2014: Joseph Sywenkyj

2014 – Sywenkyj

 

“Family is a subject nearly all people can relate to. The W. Eugene Smith Grant in Humanistic Photography offers a unique opportunity to create comprehensive images that portray stories of how families are profoundly and subtly affected by recent events in Ukraine as they adapt to the complex repercussions of the revolution and Russian supported war against their nation. It is through stories of families who have been seriously impacted physically, mentally and economically by the crisis that we will gain insight into and how events in the country are influencing society as a whole.

Very few people paid attention to Ukraine during the past 15 years that I have been documenting the country, even though there were warning signs of instability and routinely transparent anti-Ukrainian rhetoric coming from Moscow. Today, the international community takes notice at times, but even then, geopolitics and squabbling between EU leaders on how to react to Russian aggression is given prominence in the media. Ukrainian families who are most affected by acts of war and terrorism are not even on the radar.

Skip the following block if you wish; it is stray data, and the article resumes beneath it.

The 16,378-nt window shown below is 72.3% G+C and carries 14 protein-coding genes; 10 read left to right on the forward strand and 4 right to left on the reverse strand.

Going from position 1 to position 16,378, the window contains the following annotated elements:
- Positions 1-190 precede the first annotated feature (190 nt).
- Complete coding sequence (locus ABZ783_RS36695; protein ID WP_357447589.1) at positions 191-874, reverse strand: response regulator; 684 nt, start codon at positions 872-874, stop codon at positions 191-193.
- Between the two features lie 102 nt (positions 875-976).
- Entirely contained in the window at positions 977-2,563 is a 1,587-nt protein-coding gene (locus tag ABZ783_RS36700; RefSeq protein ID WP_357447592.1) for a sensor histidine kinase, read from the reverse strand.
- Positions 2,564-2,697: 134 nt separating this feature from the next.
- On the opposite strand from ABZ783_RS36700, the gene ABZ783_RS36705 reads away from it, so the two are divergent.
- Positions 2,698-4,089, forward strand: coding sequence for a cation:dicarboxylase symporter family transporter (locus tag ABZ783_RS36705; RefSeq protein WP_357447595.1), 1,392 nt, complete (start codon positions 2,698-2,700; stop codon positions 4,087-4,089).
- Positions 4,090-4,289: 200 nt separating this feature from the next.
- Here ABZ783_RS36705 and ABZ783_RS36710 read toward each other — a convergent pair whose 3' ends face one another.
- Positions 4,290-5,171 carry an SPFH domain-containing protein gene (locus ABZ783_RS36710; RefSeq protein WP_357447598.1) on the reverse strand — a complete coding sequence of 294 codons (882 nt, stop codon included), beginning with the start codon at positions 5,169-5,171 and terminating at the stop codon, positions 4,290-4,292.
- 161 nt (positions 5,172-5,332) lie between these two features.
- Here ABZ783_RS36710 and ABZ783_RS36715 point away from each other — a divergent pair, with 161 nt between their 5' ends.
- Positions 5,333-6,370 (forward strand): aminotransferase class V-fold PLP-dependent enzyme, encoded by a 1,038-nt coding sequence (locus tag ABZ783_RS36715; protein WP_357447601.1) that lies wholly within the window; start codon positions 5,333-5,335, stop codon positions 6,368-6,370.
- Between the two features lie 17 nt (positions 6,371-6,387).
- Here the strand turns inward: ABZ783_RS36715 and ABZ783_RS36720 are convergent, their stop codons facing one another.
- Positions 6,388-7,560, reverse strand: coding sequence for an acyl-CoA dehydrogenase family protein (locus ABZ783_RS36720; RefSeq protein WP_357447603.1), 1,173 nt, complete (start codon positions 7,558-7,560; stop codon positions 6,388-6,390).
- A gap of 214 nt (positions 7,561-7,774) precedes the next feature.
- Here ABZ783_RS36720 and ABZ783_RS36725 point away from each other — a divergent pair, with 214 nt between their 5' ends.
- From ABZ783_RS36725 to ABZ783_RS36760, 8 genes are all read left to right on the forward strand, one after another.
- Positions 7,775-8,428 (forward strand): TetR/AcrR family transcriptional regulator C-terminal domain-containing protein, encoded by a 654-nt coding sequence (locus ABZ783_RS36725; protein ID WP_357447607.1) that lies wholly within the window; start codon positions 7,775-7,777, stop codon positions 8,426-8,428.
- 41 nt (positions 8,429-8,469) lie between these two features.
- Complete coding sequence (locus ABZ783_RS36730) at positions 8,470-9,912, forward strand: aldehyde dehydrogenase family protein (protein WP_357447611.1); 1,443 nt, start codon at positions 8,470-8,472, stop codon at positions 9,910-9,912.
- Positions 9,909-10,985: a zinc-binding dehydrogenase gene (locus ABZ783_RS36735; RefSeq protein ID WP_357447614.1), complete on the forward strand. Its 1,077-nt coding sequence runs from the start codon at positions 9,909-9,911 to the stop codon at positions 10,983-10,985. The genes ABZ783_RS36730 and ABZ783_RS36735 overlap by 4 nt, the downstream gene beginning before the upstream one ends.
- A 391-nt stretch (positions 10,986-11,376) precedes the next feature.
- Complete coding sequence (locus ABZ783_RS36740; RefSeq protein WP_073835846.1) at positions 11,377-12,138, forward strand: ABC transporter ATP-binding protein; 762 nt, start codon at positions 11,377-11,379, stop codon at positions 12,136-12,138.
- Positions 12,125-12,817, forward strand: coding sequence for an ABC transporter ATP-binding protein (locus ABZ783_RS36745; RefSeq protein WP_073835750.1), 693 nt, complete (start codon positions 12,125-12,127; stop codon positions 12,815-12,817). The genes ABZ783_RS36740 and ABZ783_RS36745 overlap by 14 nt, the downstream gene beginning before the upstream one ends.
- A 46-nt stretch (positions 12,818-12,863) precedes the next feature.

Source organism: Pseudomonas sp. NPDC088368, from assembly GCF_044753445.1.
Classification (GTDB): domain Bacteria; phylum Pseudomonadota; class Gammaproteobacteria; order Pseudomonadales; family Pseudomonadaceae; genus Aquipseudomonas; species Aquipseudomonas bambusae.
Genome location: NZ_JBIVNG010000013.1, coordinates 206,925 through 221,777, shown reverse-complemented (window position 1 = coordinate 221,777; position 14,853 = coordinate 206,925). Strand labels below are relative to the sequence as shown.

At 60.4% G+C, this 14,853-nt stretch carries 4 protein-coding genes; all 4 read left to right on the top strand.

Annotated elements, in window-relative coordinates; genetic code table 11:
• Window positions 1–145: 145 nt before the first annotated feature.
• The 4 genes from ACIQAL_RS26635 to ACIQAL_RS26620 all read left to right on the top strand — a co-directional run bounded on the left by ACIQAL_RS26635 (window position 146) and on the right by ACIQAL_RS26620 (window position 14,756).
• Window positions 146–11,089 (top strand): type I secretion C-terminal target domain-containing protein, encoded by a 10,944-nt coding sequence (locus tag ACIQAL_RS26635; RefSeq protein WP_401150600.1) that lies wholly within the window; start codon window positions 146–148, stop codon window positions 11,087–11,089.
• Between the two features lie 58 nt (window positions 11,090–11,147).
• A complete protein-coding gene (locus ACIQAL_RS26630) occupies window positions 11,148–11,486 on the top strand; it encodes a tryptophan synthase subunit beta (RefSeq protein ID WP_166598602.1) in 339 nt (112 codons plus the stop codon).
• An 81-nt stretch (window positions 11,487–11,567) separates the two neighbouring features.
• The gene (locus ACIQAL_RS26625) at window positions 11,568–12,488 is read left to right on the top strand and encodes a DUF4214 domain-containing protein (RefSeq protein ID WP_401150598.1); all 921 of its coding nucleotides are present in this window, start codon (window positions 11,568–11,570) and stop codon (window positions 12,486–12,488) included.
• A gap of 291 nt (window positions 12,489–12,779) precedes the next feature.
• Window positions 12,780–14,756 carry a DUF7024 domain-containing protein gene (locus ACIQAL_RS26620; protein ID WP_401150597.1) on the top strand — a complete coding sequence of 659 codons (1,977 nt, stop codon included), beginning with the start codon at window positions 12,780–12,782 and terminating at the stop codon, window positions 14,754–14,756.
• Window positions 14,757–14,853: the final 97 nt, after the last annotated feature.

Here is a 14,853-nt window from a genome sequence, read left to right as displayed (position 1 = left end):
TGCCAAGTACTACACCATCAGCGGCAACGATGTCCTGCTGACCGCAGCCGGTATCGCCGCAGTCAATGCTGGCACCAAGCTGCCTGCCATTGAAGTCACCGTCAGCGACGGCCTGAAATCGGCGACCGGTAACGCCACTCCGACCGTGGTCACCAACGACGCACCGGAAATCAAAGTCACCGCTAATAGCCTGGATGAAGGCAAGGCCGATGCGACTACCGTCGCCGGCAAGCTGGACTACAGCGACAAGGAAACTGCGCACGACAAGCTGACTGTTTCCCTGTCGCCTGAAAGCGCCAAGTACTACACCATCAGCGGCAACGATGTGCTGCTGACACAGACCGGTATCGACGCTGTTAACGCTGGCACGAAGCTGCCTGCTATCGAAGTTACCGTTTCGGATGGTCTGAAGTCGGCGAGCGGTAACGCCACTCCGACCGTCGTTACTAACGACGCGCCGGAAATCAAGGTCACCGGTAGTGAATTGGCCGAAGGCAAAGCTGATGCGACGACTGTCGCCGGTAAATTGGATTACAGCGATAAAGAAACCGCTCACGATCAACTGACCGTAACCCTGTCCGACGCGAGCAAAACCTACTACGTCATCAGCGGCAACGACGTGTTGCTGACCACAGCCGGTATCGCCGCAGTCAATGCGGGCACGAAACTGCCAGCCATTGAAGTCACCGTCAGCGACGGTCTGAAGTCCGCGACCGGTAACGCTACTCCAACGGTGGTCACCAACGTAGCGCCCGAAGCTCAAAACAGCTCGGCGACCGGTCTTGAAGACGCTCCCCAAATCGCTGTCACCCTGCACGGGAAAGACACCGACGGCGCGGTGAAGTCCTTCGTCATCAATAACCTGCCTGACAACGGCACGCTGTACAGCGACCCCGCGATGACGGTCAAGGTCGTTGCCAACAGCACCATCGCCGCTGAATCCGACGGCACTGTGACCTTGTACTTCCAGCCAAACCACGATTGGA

It is my belief that photographs are visual poems. Not all poems are alike. Some poems are a labor of love while others are recited on the spot. My work on a family in Odesa differentiates from my work on the revolution for this simple reason. One represents the formalities of domestic life, while my images from the revolution are more immediate, which is the reason I made them in 35mm.

History and contemporary ongoing crises tell us that instability and war can easily spread to other regions of a country, as well as have unforeseen consequences far beyond a conflict’s borders. The crisis in Ukraine will not end quickly. It will continue in various waves of intensity for many years.”

— Joseph Sywenkyj

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